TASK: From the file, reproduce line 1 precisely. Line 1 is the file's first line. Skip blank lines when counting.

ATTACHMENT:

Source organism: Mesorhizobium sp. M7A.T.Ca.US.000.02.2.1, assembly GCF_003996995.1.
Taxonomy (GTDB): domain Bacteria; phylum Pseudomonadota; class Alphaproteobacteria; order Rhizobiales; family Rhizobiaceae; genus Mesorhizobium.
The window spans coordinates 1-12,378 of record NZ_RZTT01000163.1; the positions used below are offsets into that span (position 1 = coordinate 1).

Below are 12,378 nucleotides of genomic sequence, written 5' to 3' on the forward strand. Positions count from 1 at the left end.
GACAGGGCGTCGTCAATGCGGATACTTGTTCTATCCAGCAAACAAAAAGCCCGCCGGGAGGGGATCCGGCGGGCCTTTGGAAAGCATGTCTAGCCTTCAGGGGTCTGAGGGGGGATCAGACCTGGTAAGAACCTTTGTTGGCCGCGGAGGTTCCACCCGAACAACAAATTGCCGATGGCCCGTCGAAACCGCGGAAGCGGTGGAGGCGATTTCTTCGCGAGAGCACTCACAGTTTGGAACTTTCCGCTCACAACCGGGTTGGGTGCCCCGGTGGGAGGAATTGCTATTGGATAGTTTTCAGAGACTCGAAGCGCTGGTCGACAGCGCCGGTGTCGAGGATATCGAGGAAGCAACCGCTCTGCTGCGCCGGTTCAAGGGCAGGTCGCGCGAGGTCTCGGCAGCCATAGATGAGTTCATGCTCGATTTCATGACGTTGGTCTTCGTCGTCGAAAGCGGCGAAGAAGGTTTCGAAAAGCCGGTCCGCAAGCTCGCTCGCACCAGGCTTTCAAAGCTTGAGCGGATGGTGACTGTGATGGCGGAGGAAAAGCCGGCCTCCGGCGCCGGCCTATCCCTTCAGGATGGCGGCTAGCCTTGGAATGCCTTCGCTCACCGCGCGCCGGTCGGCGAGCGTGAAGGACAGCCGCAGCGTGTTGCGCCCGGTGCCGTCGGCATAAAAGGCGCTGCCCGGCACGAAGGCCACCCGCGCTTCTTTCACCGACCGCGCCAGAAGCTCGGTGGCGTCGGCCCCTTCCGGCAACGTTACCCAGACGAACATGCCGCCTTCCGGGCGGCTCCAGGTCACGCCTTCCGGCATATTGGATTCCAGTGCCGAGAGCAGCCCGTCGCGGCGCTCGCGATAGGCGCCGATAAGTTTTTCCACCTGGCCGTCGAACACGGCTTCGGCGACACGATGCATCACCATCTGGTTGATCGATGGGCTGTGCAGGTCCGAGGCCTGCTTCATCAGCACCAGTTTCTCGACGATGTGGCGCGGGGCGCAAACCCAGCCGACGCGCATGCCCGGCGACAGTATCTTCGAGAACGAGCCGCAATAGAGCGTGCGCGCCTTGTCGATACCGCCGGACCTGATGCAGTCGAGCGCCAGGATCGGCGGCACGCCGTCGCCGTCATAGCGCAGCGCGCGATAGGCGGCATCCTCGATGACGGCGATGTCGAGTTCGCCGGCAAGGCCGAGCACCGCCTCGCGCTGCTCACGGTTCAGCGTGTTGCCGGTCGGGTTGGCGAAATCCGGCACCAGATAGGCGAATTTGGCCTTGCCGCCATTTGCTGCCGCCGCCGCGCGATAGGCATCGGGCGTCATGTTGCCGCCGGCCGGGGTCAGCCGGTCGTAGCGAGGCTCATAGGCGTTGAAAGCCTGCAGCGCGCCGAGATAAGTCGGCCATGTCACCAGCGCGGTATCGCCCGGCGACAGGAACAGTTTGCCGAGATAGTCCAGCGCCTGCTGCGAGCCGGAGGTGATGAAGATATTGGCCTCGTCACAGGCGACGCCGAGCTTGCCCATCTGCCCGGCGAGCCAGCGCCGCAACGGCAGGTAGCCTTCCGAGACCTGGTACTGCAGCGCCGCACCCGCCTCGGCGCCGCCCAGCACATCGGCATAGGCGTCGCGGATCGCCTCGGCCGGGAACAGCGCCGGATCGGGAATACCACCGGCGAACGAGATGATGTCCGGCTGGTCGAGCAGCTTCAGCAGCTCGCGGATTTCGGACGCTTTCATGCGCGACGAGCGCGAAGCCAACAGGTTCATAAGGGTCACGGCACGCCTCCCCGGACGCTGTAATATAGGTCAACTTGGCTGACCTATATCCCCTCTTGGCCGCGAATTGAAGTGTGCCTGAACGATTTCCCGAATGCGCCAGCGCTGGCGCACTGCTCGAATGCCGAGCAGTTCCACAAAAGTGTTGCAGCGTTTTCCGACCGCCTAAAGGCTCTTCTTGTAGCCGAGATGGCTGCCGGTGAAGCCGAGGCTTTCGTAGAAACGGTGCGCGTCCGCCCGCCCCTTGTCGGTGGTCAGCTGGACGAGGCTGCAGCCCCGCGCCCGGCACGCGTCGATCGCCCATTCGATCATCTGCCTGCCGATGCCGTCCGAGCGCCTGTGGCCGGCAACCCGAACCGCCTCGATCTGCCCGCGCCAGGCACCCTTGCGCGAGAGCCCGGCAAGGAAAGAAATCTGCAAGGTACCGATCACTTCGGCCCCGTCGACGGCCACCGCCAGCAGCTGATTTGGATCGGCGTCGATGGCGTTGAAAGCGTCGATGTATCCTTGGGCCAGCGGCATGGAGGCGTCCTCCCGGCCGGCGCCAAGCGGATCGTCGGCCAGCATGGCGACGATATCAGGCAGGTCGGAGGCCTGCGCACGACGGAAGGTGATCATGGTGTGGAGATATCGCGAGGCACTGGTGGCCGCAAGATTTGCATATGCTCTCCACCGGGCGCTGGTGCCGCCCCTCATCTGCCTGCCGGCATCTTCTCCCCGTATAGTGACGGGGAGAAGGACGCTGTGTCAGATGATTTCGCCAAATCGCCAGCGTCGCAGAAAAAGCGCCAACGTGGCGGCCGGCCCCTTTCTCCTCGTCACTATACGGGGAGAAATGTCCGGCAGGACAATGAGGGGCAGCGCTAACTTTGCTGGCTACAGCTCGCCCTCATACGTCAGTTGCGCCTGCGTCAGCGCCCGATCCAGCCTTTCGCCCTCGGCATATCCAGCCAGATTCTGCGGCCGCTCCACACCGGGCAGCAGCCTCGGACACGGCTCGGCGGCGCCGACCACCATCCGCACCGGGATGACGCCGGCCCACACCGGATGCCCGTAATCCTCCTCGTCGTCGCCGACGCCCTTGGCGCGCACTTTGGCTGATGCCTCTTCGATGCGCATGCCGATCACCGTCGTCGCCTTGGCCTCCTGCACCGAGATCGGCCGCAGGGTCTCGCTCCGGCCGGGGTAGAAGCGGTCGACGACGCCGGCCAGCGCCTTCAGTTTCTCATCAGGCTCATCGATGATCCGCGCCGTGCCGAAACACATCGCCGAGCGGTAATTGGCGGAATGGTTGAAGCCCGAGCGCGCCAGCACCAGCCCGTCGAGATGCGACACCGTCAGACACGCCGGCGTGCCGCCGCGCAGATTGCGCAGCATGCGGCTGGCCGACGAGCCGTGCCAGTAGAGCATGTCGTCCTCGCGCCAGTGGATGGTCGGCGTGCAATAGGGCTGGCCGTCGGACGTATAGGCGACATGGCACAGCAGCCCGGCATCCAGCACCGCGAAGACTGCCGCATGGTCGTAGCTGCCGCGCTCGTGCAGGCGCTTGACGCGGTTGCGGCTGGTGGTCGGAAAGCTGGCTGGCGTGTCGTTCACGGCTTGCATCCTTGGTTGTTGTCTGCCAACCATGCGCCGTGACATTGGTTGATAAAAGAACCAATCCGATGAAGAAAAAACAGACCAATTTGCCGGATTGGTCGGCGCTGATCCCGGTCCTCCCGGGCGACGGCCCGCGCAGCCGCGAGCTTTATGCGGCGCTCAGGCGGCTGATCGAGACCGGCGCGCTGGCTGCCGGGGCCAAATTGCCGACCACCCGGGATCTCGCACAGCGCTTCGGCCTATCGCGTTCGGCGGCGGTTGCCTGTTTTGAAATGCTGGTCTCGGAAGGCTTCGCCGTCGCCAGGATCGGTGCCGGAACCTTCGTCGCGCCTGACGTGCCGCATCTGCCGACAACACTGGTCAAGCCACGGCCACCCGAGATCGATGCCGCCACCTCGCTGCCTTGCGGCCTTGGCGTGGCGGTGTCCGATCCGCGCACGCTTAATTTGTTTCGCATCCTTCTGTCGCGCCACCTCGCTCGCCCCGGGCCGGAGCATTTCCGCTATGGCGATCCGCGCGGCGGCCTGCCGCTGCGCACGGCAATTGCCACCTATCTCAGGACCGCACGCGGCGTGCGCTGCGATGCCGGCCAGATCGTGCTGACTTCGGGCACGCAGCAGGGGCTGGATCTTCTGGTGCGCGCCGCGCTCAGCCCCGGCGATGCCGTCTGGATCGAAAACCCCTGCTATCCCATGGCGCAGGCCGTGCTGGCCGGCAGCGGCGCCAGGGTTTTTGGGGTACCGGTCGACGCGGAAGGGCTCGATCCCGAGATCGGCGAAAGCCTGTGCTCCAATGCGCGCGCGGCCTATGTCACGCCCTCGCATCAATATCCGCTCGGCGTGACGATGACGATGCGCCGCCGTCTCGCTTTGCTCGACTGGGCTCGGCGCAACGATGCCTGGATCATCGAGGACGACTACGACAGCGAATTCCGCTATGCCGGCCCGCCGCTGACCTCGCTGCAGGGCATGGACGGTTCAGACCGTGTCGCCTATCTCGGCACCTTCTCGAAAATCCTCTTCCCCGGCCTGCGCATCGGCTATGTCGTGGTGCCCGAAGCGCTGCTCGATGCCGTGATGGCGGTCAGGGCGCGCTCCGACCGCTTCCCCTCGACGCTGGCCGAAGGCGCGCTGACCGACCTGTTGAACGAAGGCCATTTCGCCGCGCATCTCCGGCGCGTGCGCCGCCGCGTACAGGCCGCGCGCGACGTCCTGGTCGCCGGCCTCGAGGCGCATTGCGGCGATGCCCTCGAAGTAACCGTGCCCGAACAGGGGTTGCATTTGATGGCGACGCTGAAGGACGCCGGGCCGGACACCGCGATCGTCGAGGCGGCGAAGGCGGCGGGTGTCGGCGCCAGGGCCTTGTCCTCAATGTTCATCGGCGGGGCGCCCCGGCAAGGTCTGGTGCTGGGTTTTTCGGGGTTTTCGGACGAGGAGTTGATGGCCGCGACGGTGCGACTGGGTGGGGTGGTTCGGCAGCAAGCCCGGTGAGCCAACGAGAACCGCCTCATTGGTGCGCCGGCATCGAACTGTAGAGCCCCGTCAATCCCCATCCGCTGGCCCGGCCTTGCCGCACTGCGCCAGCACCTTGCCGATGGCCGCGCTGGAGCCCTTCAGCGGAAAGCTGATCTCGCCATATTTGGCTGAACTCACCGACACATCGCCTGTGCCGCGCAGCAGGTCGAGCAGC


Source organism: Mesorhizobium sp. M7A.T.Ca.US.000.02.2.1, assembly GCF_003996995.1.